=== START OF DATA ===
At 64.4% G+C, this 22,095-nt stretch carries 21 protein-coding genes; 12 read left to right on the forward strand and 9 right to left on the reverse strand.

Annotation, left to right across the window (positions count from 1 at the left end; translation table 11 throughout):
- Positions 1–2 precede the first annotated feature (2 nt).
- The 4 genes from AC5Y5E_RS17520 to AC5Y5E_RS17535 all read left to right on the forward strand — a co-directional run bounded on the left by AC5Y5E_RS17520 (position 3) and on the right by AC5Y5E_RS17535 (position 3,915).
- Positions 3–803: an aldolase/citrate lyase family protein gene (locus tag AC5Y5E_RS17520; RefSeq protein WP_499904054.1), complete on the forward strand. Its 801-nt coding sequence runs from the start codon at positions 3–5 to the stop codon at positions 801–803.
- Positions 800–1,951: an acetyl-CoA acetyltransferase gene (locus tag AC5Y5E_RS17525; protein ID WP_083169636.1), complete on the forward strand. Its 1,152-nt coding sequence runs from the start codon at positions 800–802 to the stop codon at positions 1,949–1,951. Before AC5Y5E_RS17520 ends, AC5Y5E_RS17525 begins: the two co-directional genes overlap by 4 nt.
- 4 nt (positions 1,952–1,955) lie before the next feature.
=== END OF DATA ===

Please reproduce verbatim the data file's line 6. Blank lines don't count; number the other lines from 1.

- Positions 800–1,951: an acetyl-CoA acetyltransferase gene (locus tag AC5Y5E_RS17525; protein ID WP_083169636.1), complete on the forward strand. Its 1,152-nt coding sequence runs from the start codon at positions 800–802 to the stop codon at positions 1,949–1,951. Before AC5Y5E_RS17520 ends, AC5Y5E_RS17525 begins: the two co-directional genes overlap by 4 nt.